Sennheiser HD 560S Review

Sennheiser HD 560S

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The Sennheiser HD 560S doesn’t really care if you’re using it from a desktop amplifier, your laptop, a phone or a DAP. You can get it to sound loud easily, though with some devices your volume dial will go up quite a bit. It’s not only about loudness though, and I do feel the HD 560S is transparent enough to show you what your source or amp bring to the party.

At my office I tend to use the HD 560S straight from my laptop or from the Flux Lab Acoustics Atlas DAC/AMP because it’s closest to my desk, but that surely is overkill for the HD 560S. The headphone does scale up nicely to a certain degree, but it doesn’t need a $6K unit to make it perform its best.

The 3m cable also allows you to use the HD 560S at home in your couch when listening to music or when watching TV. In my case I have it hooked up to a 1991 Kenwood receiver and it’s a perfect companion when Netflixing. You can use the HD560 S straight from a DAP if you would want that, the 3M cable could be a bit annoying in this case however. I just to see how the HD 560S would perform have also used it with portable players such as the new HiBy R8, the Lotoo PAW 6000 and the Cayin N3PRO.

With the HiBy R8 you get a very mature sound. Bass is somewhat elevated but the depth, layering and spaciousness are very impressive with this DAP. With the PAW 6000 you can hear some added smoothness in the mids as well as a softer overall delivery. For me personal it’s missing a bit of energy and clarity, but that’s because of the PAW’s characteristics.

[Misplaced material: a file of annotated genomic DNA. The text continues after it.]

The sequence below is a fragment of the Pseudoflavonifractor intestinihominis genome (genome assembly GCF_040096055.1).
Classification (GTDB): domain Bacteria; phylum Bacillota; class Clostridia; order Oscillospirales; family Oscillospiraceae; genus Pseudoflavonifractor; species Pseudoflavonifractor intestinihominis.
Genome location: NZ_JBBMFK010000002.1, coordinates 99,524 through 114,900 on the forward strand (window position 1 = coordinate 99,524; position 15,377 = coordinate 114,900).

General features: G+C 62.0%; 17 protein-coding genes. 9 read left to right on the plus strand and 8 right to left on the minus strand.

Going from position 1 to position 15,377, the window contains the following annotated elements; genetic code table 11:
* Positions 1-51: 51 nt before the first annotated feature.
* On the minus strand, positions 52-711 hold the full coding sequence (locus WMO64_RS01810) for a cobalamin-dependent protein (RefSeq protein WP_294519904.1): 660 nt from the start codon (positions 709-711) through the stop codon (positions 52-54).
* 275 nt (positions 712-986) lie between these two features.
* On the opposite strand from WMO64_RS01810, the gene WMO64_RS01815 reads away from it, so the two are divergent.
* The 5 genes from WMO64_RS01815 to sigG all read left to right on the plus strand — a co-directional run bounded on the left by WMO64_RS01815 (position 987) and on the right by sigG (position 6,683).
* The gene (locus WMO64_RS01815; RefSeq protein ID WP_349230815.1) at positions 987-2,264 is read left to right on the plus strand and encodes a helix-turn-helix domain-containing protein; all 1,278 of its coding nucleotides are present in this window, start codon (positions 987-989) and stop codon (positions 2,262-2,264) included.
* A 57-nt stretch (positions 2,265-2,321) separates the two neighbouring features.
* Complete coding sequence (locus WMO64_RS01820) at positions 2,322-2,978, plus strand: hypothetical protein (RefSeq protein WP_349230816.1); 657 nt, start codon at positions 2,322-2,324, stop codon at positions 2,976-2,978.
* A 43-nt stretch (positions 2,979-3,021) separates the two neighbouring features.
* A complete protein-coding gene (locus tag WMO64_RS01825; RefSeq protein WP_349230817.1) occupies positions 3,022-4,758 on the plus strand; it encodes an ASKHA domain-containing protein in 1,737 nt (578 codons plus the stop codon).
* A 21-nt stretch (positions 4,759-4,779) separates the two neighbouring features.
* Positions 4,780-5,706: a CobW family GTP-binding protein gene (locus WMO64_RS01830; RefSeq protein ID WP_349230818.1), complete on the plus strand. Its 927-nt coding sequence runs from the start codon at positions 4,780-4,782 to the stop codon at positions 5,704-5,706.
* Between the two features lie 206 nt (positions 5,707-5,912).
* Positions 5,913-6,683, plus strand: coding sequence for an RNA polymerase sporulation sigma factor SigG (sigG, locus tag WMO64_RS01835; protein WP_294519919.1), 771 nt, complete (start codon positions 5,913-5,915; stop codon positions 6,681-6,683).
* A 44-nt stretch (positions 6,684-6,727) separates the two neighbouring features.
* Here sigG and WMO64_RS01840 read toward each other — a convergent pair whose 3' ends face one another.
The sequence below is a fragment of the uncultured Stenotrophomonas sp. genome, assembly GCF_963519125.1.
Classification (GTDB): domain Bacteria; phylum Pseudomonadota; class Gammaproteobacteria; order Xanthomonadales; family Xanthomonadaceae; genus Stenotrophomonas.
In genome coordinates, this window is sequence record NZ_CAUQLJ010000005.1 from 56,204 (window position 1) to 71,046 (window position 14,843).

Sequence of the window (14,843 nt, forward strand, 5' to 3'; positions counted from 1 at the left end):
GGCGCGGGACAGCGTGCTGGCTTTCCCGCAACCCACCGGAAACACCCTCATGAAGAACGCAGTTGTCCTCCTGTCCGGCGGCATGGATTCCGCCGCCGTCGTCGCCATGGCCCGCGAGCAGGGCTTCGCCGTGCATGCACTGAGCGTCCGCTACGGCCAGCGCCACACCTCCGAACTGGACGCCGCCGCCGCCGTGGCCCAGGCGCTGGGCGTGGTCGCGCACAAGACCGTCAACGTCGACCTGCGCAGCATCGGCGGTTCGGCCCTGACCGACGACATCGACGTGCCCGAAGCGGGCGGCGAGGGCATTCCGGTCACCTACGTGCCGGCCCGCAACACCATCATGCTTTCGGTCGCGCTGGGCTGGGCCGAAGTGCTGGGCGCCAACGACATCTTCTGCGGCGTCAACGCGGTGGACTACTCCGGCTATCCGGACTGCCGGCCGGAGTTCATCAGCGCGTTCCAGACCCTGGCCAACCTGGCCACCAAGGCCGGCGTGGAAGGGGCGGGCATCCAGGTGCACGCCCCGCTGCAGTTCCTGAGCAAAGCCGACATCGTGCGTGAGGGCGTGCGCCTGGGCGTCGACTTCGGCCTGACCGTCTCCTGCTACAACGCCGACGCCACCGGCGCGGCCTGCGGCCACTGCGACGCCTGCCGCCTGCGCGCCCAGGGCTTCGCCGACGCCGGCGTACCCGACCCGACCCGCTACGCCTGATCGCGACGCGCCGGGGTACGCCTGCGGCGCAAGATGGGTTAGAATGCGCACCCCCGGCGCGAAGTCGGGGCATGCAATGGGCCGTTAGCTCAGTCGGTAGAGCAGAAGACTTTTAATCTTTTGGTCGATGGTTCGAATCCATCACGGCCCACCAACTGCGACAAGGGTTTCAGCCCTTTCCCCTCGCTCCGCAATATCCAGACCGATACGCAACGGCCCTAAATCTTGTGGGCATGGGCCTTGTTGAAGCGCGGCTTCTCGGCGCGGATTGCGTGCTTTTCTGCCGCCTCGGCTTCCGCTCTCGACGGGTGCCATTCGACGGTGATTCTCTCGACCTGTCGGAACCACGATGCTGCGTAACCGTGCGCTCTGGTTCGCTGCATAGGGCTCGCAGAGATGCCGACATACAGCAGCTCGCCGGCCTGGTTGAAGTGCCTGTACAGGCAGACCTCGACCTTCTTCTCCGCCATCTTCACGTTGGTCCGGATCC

The DAP I liked most using the HD 560S most with is Cayin’s newest N3 Pro. With its solid state and double tube option, you can have 3 different HD 560S sound signatures. The solid state one makes it’s cleanest, accurate and most neutral while both of the tube options give the HD560 more bass, weight and warmth. For me personally that’s not really needed as this is not what the HD 560S tuning is about, but some might like it this way.

Comparisons

The two first headphones that come into mind for comparisons are the HD 650 and of course the HD 660S, as Sennheiser looks at the HD 560S as the latter’s little brother. Comparison is done with the Earmen TR-AMP, connected to my laptop with ROON.

The classic HD 650 is more colourful than the HD 560S and it isn’t as analytic. Bass here is elevated more than in the HD 560S and you overall get a smoother, warmer and fuller/thicker presentation. Technically the HD 650 to me still is the superior headphone and especially the depth and layering here are at a higher level. The timbre is also better, more pronounced and notes have better extension and decay. The HD 650’s treble is less energetic, which is very noticeable coming from its little brother. The HD650 also sounds even more spacious and open, and the positioning of instruments and 3-dimensionality is quite a bit better.

The HD 660S to me still is a nice blend of the HD 600 and HD 650, taking the best of both headphones. This means that it’s more precise and more neutral than the HD650. Bass in the HD 660S is fuller, and I find the vocals and upper mids to be more forward. The HD 560S seems more linear and balanced from top to bottom. Technically the HD 660S performs at a higher level, but you don’t get the balance and neutral signature of the HD 560S. Bass and mid body in the 660S is also bigger.

I partly see why Sennheiser calls the HD 560S, the little brother of the HD 660S but it at the same time is sufficiently different sounding. In this regard I see both of these more as complimentary headphones, even though there is a clear technical step up with the 6-series.

I at the moment unfortunately don’t have any of the Sennheiser 5-series headphones here to compare the HD 560S to, but if they ever show up here again, I’ll be adding their comparisons to this review.